Damage to a cruciate ligament often also results in damage to other structures in the knee like the cartilage (meniscus).
Ligament injuries are called sprains and are graded from 1 (least damage) to 3 (most damage). Grade 1 means that the ligament has been stretched, but it is still often able to stabilize the knee. Grade 2 means that the ligament has been stretched so it is loose or partially torn. Grade 3 is a complete tear of the ligament resulting in an unstable knee.
An ACL tear is usually a sports-related injury but can occur during any activity involving changing direction quickly, landing from a jump incorrectly or stopping suddenly. ACL tears can be caused by a direct collision or contact to the knee or leg.
- Temporary symptoms occur within seconds after injury and eventually go away after a few weeks with rest and physiotherapy.
- a “popping” noise with the injury
- severe pain and inability to continue with activity
- significant swelling and maybe bruising
- loss of range of motion in knee
- pain with walking
- Permanent symptoms – occur in the long term for some patients with a torn ACL
- knee feels unstable or “gives out” especially with twisting movements.
NOTE: pain is not a typical symptom of a torn ACL after the swelling and inflammation related to the initial injury has gone away. Most patients with a torn ACL have no pain in their knee – the knee simply feels wobbly or unstable.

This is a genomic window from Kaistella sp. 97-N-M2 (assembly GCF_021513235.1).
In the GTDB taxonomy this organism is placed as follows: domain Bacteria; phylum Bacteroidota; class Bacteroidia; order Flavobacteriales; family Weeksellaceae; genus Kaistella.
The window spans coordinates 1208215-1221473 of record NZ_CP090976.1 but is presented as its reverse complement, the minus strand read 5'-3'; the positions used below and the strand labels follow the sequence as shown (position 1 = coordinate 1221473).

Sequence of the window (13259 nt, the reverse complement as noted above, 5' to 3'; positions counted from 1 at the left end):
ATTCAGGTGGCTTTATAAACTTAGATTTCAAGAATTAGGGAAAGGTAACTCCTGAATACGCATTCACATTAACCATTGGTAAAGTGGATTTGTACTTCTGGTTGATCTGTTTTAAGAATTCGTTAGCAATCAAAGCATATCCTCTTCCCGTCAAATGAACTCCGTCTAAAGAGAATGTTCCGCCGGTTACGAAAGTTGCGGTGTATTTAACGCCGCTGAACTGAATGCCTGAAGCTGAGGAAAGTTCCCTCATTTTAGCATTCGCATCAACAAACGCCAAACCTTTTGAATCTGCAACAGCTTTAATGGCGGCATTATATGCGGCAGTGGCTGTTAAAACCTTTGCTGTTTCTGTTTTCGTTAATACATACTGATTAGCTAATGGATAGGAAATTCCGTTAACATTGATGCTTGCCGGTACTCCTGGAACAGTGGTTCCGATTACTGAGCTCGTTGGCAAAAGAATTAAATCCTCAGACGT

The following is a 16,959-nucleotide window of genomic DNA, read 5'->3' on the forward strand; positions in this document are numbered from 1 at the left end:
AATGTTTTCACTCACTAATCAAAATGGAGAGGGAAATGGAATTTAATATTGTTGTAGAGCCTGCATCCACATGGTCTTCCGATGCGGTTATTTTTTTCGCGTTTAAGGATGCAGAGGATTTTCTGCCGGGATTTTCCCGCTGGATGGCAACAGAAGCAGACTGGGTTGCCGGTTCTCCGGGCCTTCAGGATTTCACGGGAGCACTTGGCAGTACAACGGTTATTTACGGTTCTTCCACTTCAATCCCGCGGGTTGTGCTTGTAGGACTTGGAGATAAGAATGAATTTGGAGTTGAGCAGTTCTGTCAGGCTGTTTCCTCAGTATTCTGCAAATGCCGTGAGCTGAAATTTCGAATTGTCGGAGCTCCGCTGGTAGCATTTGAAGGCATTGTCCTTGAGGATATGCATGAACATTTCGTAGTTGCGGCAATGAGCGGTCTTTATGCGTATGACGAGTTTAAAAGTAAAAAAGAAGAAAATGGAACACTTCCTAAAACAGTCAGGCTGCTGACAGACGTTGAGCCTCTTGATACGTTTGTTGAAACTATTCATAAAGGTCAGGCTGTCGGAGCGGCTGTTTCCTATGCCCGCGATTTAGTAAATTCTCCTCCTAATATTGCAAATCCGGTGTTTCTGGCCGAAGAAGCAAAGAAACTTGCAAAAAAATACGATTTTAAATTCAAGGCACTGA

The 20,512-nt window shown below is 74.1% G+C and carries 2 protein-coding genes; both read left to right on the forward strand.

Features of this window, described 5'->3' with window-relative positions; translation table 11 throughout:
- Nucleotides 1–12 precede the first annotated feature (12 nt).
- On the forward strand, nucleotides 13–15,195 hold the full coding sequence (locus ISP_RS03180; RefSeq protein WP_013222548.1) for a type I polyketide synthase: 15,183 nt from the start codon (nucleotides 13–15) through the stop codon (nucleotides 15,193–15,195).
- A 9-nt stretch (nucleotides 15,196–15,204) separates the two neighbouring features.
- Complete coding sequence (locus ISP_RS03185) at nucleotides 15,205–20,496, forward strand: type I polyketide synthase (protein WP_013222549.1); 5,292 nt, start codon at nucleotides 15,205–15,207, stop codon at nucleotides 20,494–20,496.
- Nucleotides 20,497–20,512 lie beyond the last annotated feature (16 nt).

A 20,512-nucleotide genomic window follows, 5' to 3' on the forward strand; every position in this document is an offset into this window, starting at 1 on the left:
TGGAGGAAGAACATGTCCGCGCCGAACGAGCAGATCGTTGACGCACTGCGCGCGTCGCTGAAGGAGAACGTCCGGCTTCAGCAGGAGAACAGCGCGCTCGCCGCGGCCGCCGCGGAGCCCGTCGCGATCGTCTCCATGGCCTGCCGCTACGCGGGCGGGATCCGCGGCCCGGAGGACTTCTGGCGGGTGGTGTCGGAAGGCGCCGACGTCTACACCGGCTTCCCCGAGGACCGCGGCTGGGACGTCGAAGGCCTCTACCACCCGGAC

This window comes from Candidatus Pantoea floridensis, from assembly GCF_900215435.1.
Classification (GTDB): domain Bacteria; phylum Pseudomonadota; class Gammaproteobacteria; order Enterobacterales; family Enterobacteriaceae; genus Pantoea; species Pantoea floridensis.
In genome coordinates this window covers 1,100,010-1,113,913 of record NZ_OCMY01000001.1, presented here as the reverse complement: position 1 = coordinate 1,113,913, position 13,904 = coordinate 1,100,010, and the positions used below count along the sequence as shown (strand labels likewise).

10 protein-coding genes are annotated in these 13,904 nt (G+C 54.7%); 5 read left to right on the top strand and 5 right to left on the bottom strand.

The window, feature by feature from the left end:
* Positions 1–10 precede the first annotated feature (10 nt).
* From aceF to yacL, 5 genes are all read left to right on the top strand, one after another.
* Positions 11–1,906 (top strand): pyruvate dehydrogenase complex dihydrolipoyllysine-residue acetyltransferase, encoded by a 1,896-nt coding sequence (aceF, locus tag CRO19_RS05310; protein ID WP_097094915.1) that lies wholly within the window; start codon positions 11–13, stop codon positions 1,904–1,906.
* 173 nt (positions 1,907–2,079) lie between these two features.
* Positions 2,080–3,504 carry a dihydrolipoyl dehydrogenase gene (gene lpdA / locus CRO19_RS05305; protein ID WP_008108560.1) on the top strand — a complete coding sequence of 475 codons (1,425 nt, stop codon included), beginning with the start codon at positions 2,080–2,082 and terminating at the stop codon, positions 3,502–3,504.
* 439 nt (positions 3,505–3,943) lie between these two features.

An ACL tear is diagnosed by taking a history and doing a physical examination of your knee which will include special tests of your ligaments. Most ligament injuries can be diagnosed by a physical exam. An X-ray may be ordered at the time of injury to make sure there are no associated fractures. An MRI may be done to confirm if the ACL is torn and it can confirm if there is damage to the cartilage as well.
- Decision on whether knee surgery is necessary will depend on the functioning of your knee, your personal goals and progress with physiotherapy. Not all patients with ACL tears require surgery but rehabilitation is needed after most ACL injuries whether knee surgery is necessary or not.
- People who require knee surgery usually:
- Have completely torn their ACL or have a partial tear but a very unstable knee
- Have gone through a rehab program and the knee remains unstable
- Are very active in sports or have a physical job that requires knee stability (such as construction work, police work, firefighting, military work)
- Are willing to commit to a long and demanding rehabilitation program
- Have an unstable knee that affects their quality of life
- Have injured other structures in the knee (meniscus or cartilage, other ligaments)
It is possible that regular, progressive and guided rehabilitation can allow a person to resume high-level activities and “cope” with such an injury without having surgery. Conservative treatment
is often chosen when:
- There is a minor tear in the ACL.
- Your knee feels stable and doesn’t buckle or give out despite having a significant ACL tear (some patients have no knee instability despite having a completely torn ACL).
- Your lifestyle is not very active, and your work does not require a stable knee.